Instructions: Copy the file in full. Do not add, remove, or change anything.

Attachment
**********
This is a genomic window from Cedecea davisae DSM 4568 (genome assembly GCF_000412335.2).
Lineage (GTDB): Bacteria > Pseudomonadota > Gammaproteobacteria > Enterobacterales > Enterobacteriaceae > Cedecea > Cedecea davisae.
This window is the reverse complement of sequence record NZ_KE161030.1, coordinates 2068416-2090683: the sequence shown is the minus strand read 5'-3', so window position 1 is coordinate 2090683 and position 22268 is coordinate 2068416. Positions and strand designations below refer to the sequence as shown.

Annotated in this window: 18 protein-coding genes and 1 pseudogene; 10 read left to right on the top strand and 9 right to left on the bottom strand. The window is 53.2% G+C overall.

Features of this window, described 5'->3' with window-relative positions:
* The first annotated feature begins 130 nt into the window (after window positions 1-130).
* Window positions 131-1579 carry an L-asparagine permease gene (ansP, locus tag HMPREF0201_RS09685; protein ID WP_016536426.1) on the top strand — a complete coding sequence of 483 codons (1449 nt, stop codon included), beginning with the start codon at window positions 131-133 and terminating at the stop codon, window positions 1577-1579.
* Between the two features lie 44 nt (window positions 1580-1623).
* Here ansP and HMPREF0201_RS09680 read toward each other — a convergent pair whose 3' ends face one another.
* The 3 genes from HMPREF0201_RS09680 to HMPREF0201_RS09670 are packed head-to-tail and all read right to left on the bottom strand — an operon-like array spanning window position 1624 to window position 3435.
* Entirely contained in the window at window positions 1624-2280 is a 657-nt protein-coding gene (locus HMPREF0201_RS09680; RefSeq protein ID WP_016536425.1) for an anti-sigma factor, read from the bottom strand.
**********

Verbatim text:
This is a genomic window from Cedecea davisae DSM 4568 (genome assembly GCF_000412335.2).
Lineage (GTDB): Bacteria > Pseudomonadota > Gammaproteobacteria > Enterobacterales > Enterobacteriaceae > Cedecea > Cedecea davisae.
This window is the reverse complement of sequence record NZ_KE161030.1, coordinates 2068416-2090683: the sequence shown is the minus strand read 5'-3', so window position 1 is coordinate 2090683 and position 22268 is coordinate 2068416. Positions and strand designations below refer to the sequence as shown.

Annotated in this window: 18 protein-coding genes and 1 pseudogene; 10 read left to right on the top strand and 9 right to left on the bottom strand. The window is 53.2% G+C overall.

Features of this window, described 5'->3' with window-relative positions:
* The first annotated feature begins 130 nt into the window (after window positions 1-130).
* Window positions 131-1579 carry an L-asparagine permease gene (ansP, locus tag HMPREF0201_RS09685; protein ID WP_016536426.1) on the top strand — a complete coding sequence of 483 codons (1449 nt, stop codon included), beginning with the start codon at window positions 131-133 and terminating at the stop codon, window positions 1577-1579.
* Between the two features lie 44 nt (window positions 1580-1623).
* Here ansP and HMPREF0201_RS09680 read toward each other — a convergent pair whose 3' ends face one another.
* The 3 genes from HMPREF0201_RS09680 to HMPREF0201_RS09670 are packed head-to-tail and all read right to left on the bottom strand — an operon-like array spanning window position 1624 to window position 3435.
* Entirely contained in the window at window positions 1624-2280 is a 657-nt protein-coding gene (locus HMPREF0201_RS09680; RefSeq protein ID WP_016536425.1) for an anti-sigma factor, read from the bottom strand.